By Michael Goldstein
By Dennis Romero
By Sarah Fenske
By Matthew Mullins
By Patrick Range McDonald
By LA Weekly
By Dennis Romero
By Simone Wilson
A political-corruption scandal is not unlike the NBA season. It’s fun when it starts, but a couple months later it feels like it’s been dragging on for a lifetime. Just before you lose interest completely, though, the whole thing is expected to wrap up with a spectacular finish, a bit of frenzy and a certain amount of satisfaction that you stuck with it from beginning to end.
The money-laundering charges filed secretly last month against Los Angeles lawyer Pierce O’Donnell and seven personal and business associates hint at no impending final series in the city’s contracting probes, but seem instead like a foray in a whole new direction. In that sense they were unsettling and unsatisfactory. O’Donnell is charged (publicly, now) with reimbursing his friends and co-workers for their campaign donations to Mayor Jim Hahn so he could flood Hahn with money and avoid the $1,000-per-person spending limit. But he is not accused of doing it to snag lucrative city contracts.
“The wicked are wicked, no doubt, and they go astray and they fall, and they come by their deserts; but who can tell the mischief that the very virtuous do?” wrote William Makepeace Thackery. The quote was cited a year ago in a Daily Journal column on moralist William J. Bennett’s gambling problems. Written by Pierce O’Donnell. “Trusted institutions have turned out to be corrupt,” O’Donnell wrote.
After months of resignations from city commissions and from inside Hahn’s office, after scathing reports from City Controller Laura Chick and subpoenas to aides and staffers to testify in front of two grand juries, the O’Donnell charges appear to take us no closer to a conclusion of City Hall pay-for-play.
Los Angeles residents, or at least those few who are fans of political intrigue, are becoming hungry for convictions and prison terms. There has been too much written about corruption at the city’s Airport Commission and Harbor Commission. Someone has to go down for — allegedly — selling city contracts for political donations.
But that’s the thing about L.A. Unlike in other cities, where corruption probes follow a predictable arc and end with spectacular convictions or acquittals, political scandals here rarely seem to finish up. It’s as if the Lakers made it through the first round of playoffs, then got together with the other teams and the refs and agreed to divide up the title and the championship winnings among them without having to play the rest of the games.
Several years ago, Councilman Richard Alatorre was accused of squeezing thousands of dollars from an apartment owner in exchange for his silence about building-code violations. He was said to have gone to bat for a development firm bidding on a $65 million MTA contract, in exchange for a free new roof for his house. Federal prosecutors helped persuade him not to seek re-election in 1999. But he then got a $100,000-a-year state job.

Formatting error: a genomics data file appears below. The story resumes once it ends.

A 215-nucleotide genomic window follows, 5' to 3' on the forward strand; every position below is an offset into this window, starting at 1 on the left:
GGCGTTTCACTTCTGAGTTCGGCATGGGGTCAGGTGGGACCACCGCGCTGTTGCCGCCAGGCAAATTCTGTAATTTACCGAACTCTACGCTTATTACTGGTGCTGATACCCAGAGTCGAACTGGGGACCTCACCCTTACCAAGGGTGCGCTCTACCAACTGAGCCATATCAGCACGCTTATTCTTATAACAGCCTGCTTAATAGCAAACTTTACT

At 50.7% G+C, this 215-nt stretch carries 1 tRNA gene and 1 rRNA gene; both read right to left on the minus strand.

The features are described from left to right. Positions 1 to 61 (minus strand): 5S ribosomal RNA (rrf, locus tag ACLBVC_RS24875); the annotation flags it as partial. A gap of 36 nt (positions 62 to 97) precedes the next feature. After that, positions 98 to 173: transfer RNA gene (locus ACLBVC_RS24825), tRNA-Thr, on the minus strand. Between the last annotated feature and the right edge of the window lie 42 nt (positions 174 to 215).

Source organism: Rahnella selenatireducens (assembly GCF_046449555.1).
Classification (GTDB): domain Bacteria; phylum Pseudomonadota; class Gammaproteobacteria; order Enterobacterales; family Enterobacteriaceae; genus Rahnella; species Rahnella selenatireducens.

He finally took to a deal that had him plead guilty to tax evasion but do without the yearlong jail term or the $20,000 fine. Instead, he got a few months under his new roof wearing an electronic monitoring bracelet. None of that apparently stopped him from entering into a consulting contract with the Department of Water and Power.
Councilman Arthur K. Snyder pleaded guilty to money laundering, but an appeals court threw out the plea and his six-month jail term and ruled that he couldn’t be tried criminally. The state Supreme Court later reinstated the conviction, but instead of prison, Snyder, too, did a few months of home time with electronic monitoring.
But at least they were convicted. Over the years, various other elected officials in Los Angeles would mysteriously step down from office or not seek re-election. Rumors circulated about gentlemanly agreements with prosecutors, but nothing could ever be proved.
When Steve Cooley became district attorney, he said things would be different, and, in a way, they are. Convictions of local political bandits like Omar Bradley in Compton and Albert Robles in South Gate are unprecedented. But they were small fry. Aborted prosecutions of police officers in the Rampart matter and lack of charges in the Belmont public school fiasco began to look like the old L.A. way of doing things. Stop the bad stuff, quietly, and let everyone go home.
There was, at least, the prosecution of Cody Cluff, the Richard Riordan appointee who ran the Entertainment Industry Development Corp. like his own private racket, under the unseeing eyes of the L.A. City Council and county Board of Supervisors. But Cluff, who pleaded no contest to embezzling public funds, could end up with a scant 90 days.
Some are now grousing in Cooley’s office about the focus on the Public Integrity Division (PID). Prosecutors in other units are quietly questioning why the district attorney has placed so much emphasis on politically high-profile stakes while other matters are left without enough investigators, or resources, or attention from the top. ‰
“What has PID come up with other than headlines?” asks a beleaguered prosecutor in another division.
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